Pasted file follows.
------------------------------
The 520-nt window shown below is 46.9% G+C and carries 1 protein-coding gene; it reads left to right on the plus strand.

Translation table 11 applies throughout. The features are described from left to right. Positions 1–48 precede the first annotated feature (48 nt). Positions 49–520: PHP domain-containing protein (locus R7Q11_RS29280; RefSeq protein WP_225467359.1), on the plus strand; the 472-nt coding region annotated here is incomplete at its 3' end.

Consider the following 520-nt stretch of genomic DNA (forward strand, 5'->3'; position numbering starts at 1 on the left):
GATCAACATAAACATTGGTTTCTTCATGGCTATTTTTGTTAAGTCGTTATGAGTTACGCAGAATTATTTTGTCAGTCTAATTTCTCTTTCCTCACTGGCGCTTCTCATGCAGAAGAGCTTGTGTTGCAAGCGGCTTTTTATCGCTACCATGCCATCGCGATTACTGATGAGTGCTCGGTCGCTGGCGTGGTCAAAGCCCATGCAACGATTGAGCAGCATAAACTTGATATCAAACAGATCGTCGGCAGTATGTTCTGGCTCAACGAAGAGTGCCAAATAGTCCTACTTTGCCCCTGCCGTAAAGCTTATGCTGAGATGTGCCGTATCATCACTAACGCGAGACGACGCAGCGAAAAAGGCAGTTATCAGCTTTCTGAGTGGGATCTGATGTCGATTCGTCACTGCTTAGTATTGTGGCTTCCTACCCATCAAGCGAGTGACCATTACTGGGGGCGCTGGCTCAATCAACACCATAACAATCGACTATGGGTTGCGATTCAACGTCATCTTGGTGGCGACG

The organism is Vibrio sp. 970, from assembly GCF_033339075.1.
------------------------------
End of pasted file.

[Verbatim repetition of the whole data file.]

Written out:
The 520-nt window shown below is 46.9% G+C and carries 1 protein-coding gene; it reads left to right on the plus strand.

Translation table 11 applies throughout. The features are described from left to right. Positions 1–48 precede the first annotated feature (48 nt). Positions 49–520: PHP domain-containing protein (locus R7Q11_RS29280; RefSeq protein WP_225467359.1), on the plus strand; the 472-nt coding region annotated here is incomplete at its 3' end.

Consider the following 520-nt stretch of genomic DNA (forward strand, 5'->3'; position numbering starts at 1 on the left):
GATCAACATAAACATTGGTTTCTTCATGGCTATTTTTGTTAAGTCGTTATGAGTTACGCAGAATTATTTTGTCAGTCTAATTTCTCTTTCCTCACTGGCGCTTCTCATGCAGAAGAGCTTGTGTTGCAAGCGGCTTTTTATCGCTACCATGCCATCGCGATTACTGATGAGTGCTCGGTCGCTGGCGTGGTCAAAGCCCATGCAACGATTGAGCAGCATAAACTTGATATCAAACAGATCGTCGGCAGTATGTTCTGGCTCAACGAAGAGTGCCAAATAGTCCTACTTTGCCCCTGCCGTAAAGCTTATGCTGAGATGTGCCGTATCATCACTAACGCGAGACGACGCAGCGAAAAAGGCAGTTATCAGCTTTCTGAGTGGGATCTGATGTCGATTCGTCACTGCTTAGTATTGTGGCTTCCTACCCATCAAGCGAGTGACCATTACTGGGGGCGCTGGCTCAATCAACACCATAACAATCGACTATGGGTTGCGATTCAACGTCATCTTGGTGGCGACG

The organism is Vibrio sp. 970, from assembly GCF_033339075.1.